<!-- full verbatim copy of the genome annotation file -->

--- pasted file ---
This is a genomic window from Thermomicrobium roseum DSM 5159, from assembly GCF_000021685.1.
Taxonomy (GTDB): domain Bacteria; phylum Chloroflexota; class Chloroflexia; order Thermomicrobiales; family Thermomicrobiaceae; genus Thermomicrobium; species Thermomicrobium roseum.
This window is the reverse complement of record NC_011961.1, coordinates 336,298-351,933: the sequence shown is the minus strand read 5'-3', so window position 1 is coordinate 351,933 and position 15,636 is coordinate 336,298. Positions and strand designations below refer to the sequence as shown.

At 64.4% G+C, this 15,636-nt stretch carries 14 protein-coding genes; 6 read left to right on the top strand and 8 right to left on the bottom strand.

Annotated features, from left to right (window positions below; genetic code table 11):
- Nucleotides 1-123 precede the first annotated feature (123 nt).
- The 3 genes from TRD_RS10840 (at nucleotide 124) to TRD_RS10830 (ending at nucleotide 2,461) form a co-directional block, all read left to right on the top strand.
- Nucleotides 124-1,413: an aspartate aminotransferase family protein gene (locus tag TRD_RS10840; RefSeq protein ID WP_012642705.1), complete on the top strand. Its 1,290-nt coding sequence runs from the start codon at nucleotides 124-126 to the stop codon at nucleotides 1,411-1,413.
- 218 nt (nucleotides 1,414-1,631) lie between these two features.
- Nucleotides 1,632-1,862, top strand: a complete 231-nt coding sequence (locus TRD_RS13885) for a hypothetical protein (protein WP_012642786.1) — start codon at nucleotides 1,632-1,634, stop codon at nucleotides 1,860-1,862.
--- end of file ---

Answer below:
This is a genomic window from Thermomicrobium roseum DSM 5159, from assembly GCF_000021685.1.
Taxonomy (GTDB): domain Bacteria; phylum Chloroflexota; class Chloroflexia; order Thermomicrobiales; family Thermomicrobiaceae; genus Thermomicrobium; species Thermomicrobium roseum.
This window is the reverse complement of record NC_011961.1, coordinates 336,298-351,933: the sequence shown is the minus strand read 5'-3', so window position 1 is coordinate 351,933 and position 15,636 is coordinate 336,298. Positions and strand designations below refer to the sequence as shown.

At 64.4% G+C, this 15,636-nt stretch carries 14 protein-coding genes; 6 read left to right on the top strand and 8 right to left on the bottom strand.

Annotated features, from left to right (window positions below; genetic code table 11):
- Nucleotides 1-123 precede the first annotated feature (123 nt).
- The 3 genes from TRD_RS10840 (at nucleotide 124) to TRD_RS10830 (ending at nucleotide 2,461) form a co-directional block, all read left to right on the top strand.
- Nucleotides 124-1,413: an aspartate aminotransferase family protein gene (locus tag TRD_RS10840; RefSeq protein ID WP_012642705.1), complete on the top strand. Its 1,290-nt coding sequence runs from the start codon at nucleotides 124-126 to the stop codon at nucleotides 1,411-1,413.
- 218 nt (nucleotides 1,414-1,631) lie between these two features.
- Nucleotides 1,632-1,862, top strand: a complete 231-nt coding sequence (locus TRD_RS13885) for a hypothetical protein (protein WP_012642786.1) — start codon at nucleotides 1,632-1,634, stop codon at nucleotides 1,860-1,862.